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STUDIO:
Animeigo
MSRP: $24.98
RATED: Not Rated
RUNNING TIME: 166 minutes
SPECIAL FEATURES:

Image Gallery
Theatrical Trailers
Cast and Crew Bios
Program Notes







The Pitch

A lord has to commit seppuku. The 47 Samurai under his watch won’t let this stand. Together…they are RONIN!

The Humans

Kazuo Hasegawa, Shintaro
Katsu,, Raizo Ichikawa Koji Tsuruta, Machiko Kyo, Fujiko Yamamoto,
Michiyo Kogure, Chikage Awashima, Ayako Wakao, Yataro Kurokawa, Eiji
Funakoshi, Eitaro Ozawa and Takashi Shimura


The Nutshell

The Japanese National Epic Chushingura is widely known in the land of the rising sun. It tells the tale of 47 Loyal Ronin rising up to defend the name of their shamed master. The tale is a paper thin piece of propaganda defending Bushido. The story also gets trotted out from time to time to back the nation’s legal system and the complexity of the social system. There’s been many versions of the tale, but none shine brighter than Kunio Watabe’s 1958 film. 





The Lowdown

Samurai Cinema has always had this cloud hanging over it in America. You have the ghost of John Belushi slicing sandwiches in the deli swimming through the collective subconscious. When you tell newbies that the Samurai drama sports a proud and noble tradition, you get blank stares. If you’re lucky, you might be able to find someone who can name a few of the Kurosawa riffs in Star Wars. So, why should the average viewer take The Loyal 47 Ronin seriously?




The film is less about swordplay and more about the fatalistic flaws inherent in polite society. Lord Asano’s failure to understand the rules and procedures of greeting a messenger of the Royal Court starts the tale. When the Royal Court bares down upon him, they demand satisfaction. To make amends, Lord Asano is told to commit seppuku. His name will be tarnished, but at least he’ll get to die with dignity. Meanwhile, the 47 samurai in his employ must watch their master die over something trivial.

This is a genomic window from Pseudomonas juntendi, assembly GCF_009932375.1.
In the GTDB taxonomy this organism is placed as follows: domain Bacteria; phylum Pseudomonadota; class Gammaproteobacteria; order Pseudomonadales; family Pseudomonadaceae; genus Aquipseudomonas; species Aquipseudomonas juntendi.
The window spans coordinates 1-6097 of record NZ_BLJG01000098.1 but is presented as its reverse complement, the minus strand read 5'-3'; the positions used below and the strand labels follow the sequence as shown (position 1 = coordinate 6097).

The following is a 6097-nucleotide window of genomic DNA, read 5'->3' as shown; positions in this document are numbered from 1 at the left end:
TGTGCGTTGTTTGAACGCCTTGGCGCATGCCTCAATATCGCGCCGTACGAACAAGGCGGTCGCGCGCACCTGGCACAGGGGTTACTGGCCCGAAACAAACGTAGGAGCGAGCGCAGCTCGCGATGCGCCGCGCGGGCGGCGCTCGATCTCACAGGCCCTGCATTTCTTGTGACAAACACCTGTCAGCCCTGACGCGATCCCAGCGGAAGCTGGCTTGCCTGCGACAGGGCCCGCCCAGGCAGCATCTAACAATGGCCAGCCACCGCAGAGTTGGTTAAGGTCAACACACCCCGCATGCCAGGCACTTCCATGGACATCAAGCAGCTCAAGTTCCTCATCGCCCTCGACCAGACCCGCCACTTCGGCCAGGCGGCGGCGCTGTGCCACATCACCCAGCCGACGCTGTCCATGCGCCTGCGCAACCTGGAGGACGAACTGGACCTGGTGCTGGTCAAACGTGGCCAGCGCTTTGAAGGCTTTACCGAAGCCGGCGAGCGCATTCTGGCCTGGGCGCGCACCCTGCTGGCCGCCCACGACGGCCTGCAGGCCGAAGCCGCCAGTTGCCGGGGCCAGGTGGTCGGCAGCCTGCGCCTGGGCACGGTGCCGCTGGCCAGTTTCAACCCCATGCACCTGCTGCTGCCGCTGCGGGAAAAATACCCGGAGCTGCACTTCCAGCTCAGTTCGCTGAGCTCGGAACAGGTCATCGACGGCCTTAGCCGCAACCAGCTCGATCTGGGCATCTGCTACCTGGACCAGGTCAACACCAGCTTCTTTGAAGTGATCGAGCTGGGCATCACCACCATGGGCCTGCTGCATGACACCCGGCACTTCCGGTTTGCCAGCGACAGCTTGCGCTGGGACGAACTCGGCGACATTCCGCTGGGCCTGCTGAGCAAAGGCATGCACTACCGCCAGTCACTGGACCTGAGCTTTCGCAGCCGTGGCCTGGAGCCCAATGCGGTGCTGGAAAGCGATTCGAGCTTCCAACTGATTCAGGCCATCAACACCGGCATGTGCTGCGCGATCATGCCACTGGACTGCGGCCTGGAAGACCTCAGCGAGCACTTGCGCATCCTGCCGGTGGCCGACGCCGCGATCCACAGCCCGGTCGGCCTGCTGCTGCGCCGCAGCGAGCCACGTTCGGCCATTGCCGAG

The
sole battle sequence in the film is classic Japanese action at its best. But, the power doesn’t come from the fighting. It comes from the newly formed Ronin coming together and making vows to avenge their former master. The heart of the matter is a group of men saying that loyalty matters more than believed duty to an unseen system of conduct that has nothing to do with their lives. As they turn their backs on those that would have them stay at home, they meet in two groups to attack their master’s killers.

When the 47 Ronin dressed in Lord Asano’s colors and insignia descend upon Lord Kira, it’s majestic. There’s an inner beauty to cinematic violence that rarely gets praised in the modern era. The svelte beauty of hot steel slicing through flesh against a formal background. The obvious shots framed against paper thin sets built on film studio interiors provides for such a wonderful disconnect. It’s hastily constructed art framed against a popular historical tale. As bodies fall upon the snow, we see what matters in life. The experience of doing the right thing.





The
film arrives on DVD with a wonderful transfer. There’s no print damage and no visible digital noise on the print. The audio is a cleaned up mono track that saves the Daiei studio’s original audio mastering. The supplementals are decent text based materials and trailers that back up the film. But, what matters is finally having an anamorphic transfer for the film. It’s quite the improvement over the previous Image Entertainment release.



I’m not saying that you have to dress up as a rabbit. It’s just that if we’re going to call you Usagi, you’ve got to work with us a little.



The Package


The supplemental material presented on the disc follows the same formula as the other Animeigo Samurai Cinema releases. There’s a handful of trailers for this film and other Daiei releases. There’s an image gallery of stills taken from the film. Plus, there’s some text-based pieces that shine light on the story and cast.


8.0 out of 10